5. We want to homeschool because we want our son to be able to release his energy constructively. Most boys don’t need the Ritalin they’re prescribed; they just need alternatives to sitting quietly at a desk. If he is capable of reading better by hanging upside down from a tree branch, or memorizing spelling words while running laps, or getting excited about mathematical concepts by building a CNC router, then we want him to have at ‘er.
6. We want to homeschool because there are hundreds of resources available that cater to the individual learning habits of our children. Each of our children is uniquely created by God; they have different strengths and weaknesses and are an eclectic mix of different learning styles. There is no one-size-fits-all curriculum that is equally advantageous and homeschooling allows us to forgo “labeling” by using multiple methods simultaneously.
7. We want to homeschool because it’s a proven method of education. Statistically speaking, homeschoolers fare well above average in every area of life from grades and social interaction to political involvement and preparedness for real life. Though numbers are not a deciding factor in our decision, we are encouraged to know that our children don’t have to be jeopardized academically by staying home.
8. We want to homeschool so we can be good stewards of the resources God has given us. Because of where we live, the best Christian school in our area would involve over two hours of unproductive bus time every day (public schools are not an option for us) and statistically speaking, homeschoolers spend an average of $500 per child each year compared to $9,963 per student by the government, yet their education is much more satisfactory in every measurable level.
9. We want to homeschool because we want our children to have the time to involve themselves in ministry. “We can’t come/participate because Johnny has school tomorrow and Susie has homework,” seems like a sorry reason to excuse ourselves from mowing an elderly couple’s lawn, inviting neighbors for an evening tea, singing to someone in a nursing home, babysitting for a mother in an emergency, or praying with a young woman at a pregnancy crisis center who needs to know there’s hope.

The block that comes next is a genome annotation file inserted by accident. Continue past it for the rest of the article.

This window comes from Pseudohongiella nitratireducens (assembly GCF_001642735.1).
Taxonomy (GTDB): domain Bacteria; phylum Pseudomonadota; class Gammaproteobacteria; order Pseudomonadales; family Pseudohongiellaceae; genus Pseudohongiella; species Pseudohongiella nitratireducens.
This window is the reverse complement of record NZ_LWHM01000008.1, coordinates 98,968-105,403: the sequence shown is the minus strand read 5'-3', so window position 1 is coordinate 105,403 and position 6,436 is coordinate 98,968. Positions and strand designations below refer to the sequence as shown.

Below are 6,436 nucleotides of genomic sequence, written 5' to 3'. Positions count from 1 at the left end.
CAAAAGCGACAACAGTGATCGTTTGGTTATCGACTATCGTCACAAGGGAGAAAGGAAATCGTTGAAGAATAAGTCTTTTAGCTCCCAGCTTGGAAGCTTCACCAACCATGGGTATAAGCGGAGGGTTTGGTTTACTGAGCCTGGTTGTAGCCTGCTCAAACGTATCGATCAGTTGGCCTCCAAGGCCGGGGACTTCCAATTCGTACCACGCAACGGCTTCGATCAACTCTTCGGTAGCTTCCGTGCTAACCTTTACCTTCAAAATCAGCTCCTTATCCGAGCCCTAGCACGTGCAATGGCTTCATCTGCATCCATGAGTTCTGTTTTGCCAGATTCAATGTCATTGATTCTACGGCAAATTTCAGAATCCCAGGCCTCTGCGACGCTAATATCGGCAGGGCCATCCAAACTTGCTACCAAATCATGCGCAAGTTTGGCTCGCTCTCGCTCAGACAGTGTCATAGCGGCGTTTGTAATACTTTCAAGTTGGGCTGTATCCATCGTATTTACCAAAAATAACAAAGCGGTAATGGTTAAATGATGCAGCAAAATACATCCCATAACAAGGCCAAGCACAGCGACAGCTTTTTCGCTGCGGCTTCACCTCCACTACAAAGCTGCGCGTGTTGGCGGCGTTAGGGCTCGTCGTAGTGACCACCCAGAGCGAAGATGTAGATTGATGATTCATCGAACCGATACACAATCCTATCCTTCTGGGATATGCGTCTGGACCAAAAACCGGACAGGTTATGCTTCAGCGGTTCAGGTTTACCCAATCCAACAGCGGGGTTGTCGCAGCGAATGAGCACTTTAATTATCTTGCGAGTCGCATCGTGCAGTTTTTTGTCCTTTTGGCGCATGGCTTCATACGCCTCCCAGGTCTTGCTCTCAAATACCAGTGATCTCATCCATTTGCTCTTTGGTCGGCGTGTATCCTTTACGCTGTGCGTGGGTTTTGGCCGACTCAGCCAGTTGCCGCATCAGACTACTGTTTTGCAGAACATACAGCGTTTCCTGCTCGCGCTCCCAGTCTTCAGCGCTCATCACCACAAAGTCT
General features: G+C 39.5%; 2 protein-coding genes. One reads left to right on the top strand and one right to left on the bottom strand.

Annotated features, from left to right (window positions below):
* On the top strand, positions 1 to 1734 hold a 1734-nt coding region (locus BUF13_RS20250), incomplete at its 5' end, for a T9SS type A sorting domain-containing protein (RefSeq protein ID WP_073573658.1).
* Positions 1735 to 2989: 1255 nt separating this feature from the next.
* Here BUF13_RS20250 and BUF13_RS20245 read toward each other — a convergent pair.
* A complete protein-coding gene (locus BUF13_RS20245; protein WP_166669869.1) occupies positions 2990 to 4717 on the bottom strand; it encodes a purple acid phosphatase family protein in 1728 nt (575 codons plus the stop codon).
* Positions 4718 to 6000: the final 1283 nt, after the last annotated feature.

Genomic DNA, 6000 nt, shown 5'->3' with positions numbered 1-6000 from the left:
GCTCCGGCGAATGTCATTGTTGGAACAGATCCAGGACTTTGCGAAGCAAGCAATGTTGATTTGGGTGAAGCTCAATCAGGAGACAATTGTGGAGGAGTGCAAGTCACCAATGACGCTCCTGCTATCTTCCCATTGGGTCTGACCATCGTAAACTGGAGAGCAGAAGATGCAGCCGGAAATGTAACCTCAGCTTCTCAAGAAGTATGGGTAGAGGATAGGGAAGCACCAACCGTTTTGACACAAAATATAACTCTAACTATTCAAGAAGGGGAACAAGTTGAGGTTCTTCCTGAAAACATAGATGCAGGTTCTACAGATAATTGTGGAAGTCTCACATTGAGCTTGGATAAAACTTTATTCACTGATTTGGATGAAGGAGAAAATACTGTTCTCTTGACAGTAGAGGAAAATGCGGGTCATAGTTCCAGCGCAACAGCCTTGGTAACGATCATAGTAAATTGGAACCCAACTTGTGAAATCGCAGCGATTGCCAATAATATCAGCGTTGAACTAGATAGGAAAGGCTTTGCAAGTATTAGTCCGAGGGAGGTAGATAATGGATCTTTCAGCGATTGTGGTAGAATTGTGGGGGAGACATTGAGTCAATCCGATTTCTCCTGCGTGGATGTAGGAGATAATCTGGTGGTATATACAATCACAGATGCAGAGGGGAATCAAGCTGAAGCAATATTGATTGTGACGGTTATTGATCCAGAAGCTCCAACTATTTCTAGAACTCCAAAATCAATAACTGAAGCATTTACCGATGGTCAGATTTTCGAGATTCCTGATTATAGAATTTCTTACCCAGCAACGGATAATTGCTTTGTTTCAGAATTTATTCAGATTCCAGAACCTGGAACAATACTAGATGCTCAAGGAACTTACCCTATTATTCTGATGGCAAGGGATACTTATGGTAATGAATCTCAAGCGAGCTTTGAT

10. We want to homeschool because He who has called us is faithful. We can’t even comprehend the grandeur of this task and we’d be lying if we said it never overwhelms us. But we have reason to step forward in faith because it is of the Lord’s mercies that we are not consumed. His compassions fail not. They are new every morning and His faithfulness is great (Lamentations 3: 22,23). We couldn’t survive a day of homeschooling in our own strength; we trust the Lord who called us to the momentous task of training up our children in the way that they should go (Proverbs 22:6) to provide us and our children everything we need for both life and godliness (2 Peter 1:3).
Though there are 10,000 more reasons that make us passionate about our children’s education and inspire us to keep writing and speaking about homeschooling, this is our own family’s conviction, and not a method prescribed for everyone. The Lord convicts different people in different areas and no one but you is capable of answering “Why do you send your children to a Christian school, or public school, or homeschool?”
Do you have a vision for your children’s education? How did you come to choose a particular method?